Corman Common Lisp 3.0Version of implementation Corman Common Lisp of programming language Lisp
Key features of version 3.0:
- Improved math and numeric code performance and stability.
- Added integration with .NET.
- Numerous bug fixes and minor changes in kernel functions, garbage collection, ANSI compatibility etc.
- IDE improvements.
This example uses recursive definition of Fibonacci numbers and expands use of
loop macro to
finally clause (expression evaluated after the loop is done).
(defun fibonacci (n) (if (< n 3) 1 (+ (fibonacci (- n 1)) (fibonacci (- n 2))) ) ) (loop for i from 1 to 16 do (format t "~D, " (fibonacci i)) finally (format t "...~%") )
This example uses iterative definition of Fibonacci numbers, though expressed through recursive calls of
(defun fibonacci (n) (defun fib-iter (a b count) (if (zerop count) b (fib-iter (+ a b) a (- count 1)) ) ) (fib-iter 1 0 n) ) (loop for i from 1 to 16 do (format t "~D, " (fibonacci i)) finally (format t "...~%") )
When executed in interactive mode, program output looks as follows:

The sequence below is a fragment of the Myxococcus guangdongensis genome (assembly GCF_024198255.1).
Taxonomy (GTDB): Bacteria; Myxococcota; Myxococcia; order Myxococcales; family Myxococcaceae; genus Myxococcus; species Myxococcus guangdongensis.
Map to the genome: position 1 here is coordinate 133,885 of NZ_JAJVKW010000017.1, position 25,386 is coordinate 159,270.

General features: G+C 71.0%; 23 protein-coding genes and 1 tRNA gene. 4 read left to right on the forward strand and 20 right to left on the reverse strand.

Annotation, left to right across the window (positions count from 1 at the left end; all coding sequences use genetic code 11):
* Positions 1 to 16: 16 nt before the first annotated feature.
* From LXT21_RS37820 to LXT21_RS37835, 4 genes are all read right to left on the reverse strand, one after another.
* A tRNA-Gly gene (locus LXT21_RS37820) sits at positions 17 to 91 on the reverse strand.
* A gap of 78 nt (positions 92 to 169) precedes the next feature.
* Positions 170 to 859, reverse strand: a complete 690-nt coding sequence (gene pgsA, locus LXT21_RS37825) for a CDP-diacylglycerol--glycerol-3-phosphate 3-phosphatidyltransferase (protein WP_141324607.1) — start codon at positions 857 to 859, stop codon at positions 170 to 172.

First line contains standard output, second — the result of expression evaluation (in this case there is none).
(format t "Hello, World!~%")
This example uses recursive factorial definition (which is natural for Lisp). Features:
(- n 1)is prefix notation equivalent to
n-1in infix notation;
(= n 0)evaluates to
Tif n is zero, and to
nil(used as false) otherwise;
if: Lisp expressions are evaluated using brackets, so they can be written in several lines;
function definition using
Common Lisp macro
format specifiers in
~Dcorresponds to printing an integer, and
(defun factorial (n) (if (= n 0) 1 (* n (factorial (- n 1))) ) ) (loop for i from 0 to 16 do (format t "~D! = ~D~%" i (factorial i)) )
Common Lisp provides complex numbers as datatype, printed as
write-to-string converts a number into a string.
Note that for interactive evaluation it’s enough to add
(quadratic-roots-2 1 0 1) to see the result of calculation, while for compiled execution you’ll have to wrap call of this function in printing command, like
(format t (quadratic-roots-2 1 0 1)).
(defun quadratic-roots-2 (A B C) (cond ((= A 0) (string "Not a quadratic equation.")) (t (let ((D (- (* B B) (* 4 A C)))) (cond ((= D 0) (concatenate 'string "x = " (write-to-string (/ (+ (- B) (sqrt D)) (* 2 A))))) (t (values (concatenate 'string "x1 = " (write-to-string (/ (+ (- B) (sqrt D)) (* 2 A)))) (concatenate 'string "x2 = " (write-to-string (/ (- (- B) (sqrt D)) (* 2 A)))))))))))
(defun camel-case (s) (remove #\Space (string-capitalize (substitute #\Space nil s :key #'alpha-char-p)))) (princ (camel-case (read-line)))
In this example the inner loop with
collect clause produces a list of numbers from 1 to
n. After this operation
* is applied to this list, and the product of the numbers is printed.
(loop for n from 0 to 16 do (format t "~D! = ~D~%" n (apply '* (loop for i from 1 to n collect i)) ) )